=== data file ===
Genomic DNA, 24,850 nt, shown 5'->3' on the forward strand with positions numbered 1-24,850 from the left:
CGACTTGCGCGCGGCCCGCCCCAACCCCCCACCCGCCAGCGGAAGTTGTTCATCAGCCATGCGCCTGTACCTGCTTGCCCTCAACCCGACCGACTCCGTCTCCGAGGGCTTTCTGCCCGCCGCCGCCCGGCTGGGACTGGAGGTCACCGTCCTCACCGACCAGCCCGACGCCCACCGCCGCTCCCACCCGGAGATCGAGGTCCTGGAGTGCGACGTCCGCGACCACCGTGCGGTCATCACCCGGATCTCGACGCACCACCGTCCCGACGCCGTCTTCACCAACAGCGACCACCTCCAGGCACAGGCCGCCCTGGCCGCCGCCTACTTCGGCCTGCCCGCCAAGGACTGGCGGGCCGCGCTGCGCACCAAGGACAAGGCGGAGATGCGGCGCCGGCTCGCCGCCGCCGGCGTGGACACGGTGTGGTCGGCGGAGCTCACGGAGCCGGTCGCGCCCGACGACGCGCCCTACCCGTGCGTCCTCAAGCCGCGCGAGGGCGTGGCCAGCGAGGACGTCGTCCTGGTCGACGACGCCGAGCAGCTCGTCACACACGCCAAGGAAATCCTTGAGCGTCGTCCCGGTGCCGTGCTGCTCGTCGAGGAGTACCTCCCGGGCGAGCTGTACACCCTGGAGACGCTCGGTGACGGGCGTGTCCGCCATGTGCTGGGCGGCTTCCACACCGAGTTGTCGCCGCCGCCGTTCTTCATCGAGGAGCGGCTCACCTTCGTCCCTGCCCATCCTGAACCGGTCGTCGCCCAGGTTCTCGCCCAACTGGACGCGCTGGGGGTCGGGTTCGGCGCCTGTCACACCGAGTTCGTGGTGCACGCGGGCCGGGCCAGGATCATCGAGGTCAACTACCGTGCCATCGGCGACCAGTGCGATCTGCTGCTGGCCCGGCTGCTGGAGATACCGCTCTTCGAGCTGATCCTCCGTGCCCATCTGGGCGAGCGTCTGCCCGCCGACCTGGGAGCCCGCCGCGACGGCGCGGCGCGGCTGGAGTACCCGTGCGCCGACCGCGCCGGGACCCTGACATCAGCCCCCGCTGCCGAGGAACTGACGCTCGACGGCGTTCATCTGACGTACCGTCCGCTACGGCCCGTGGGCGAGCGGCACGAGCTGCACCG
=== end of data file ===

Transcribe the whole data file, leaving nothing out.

Genomic DNA, 24,850 nt, shown 5'->3' on the forward strand with positions numbered 1-24,850 from the left:
CGACTTGCGCGCGGCCCGCCCCAACCCCCCACCCGCCAGCGGAAGTTGTTCATCAGCCATGCGCCTGTACCTGCTTGCCCTCAACCCGACCGACTCCGTCTCCGAGGGCTTTCTGCCCGCCGCCGCCCGGCTGGGACTGGAGGTCACCGTCCTCACCGACCAGCCCGACGCCCACCGCCGCTCCCACCCGGAGATCGAGGTCCTGGAGTGCGACGTCCGCGACCACCGTGCGGTCATCACCCGGATCTCGACGCACCACCGTCCCGACGCCGTCTTCACCAACAGCGACCACCTCCAGGCACAGGCCGCCCTGGCCGCCGCCTACTTCGGCCTGCCCGCCAAGGACTGGCGGGCCGCGCTGCGCACCAAGGACAAGGCGGAGATGCGGCGCCGGCTCGCCGCCGCCGGCGTGGACACGGTGTGGTCGGCGGAGCTCACGGAGCCGGTCGCGCCCGACGACGCGCCCTACCCGTGCGTCCTCAAGCCGCGCGAGGGCGTGGCCAGCGAGGACGTCGTCCTGGTCGACGACGCCGAGCAGCTCGTCACACACGCCAAGGAAATCCTTGAGCGTCGTCCCGGTGCCGTGCTGCTCGTCGAGGAGTACCTCCCGGGCGAGCTGTACACCCTGGAGACGCTCGGTGACGGGCGTGTCCGCCATGTGCTGGGCGGCTTCCACACCGAGTTGTCGCCGCCGCCGTTCTTCATCGAGGAGCGGCTCACCTTCGTCCCTGCCCATCCTGAACCGGTCGTCGCCCAGGTTCTCGCCCAACTGGACGCGCTGGGGGTCGGGTTCGGCGCCTGTCACACCGAGTTCGTGGTGCACGCGGGCCGGGCCAGGATCATCGAGGTCAACTACCGTGCCATCGGCGACCAGTGCGATCTGCTGCTGGCCCGGCTGCTGGAGATACCGCTCTTCGAGCTGATCCTCCGTGCCCATCTGGGCGAGCGTCTGCCCGCCGACCTGGGAGCCCGCCGCGACGGCGCGGCGCGGCTGGAGTACCCGTGCGCCGACCGCGCCGGGACCCTGACATCAGCCCCCGCTGCCGAGGAACTGACGCTCGACGGCGTTCATCTGACGTACCGTCCGCTACGGCCCGTGGGCGAGCGGCACGAGCTGCACCG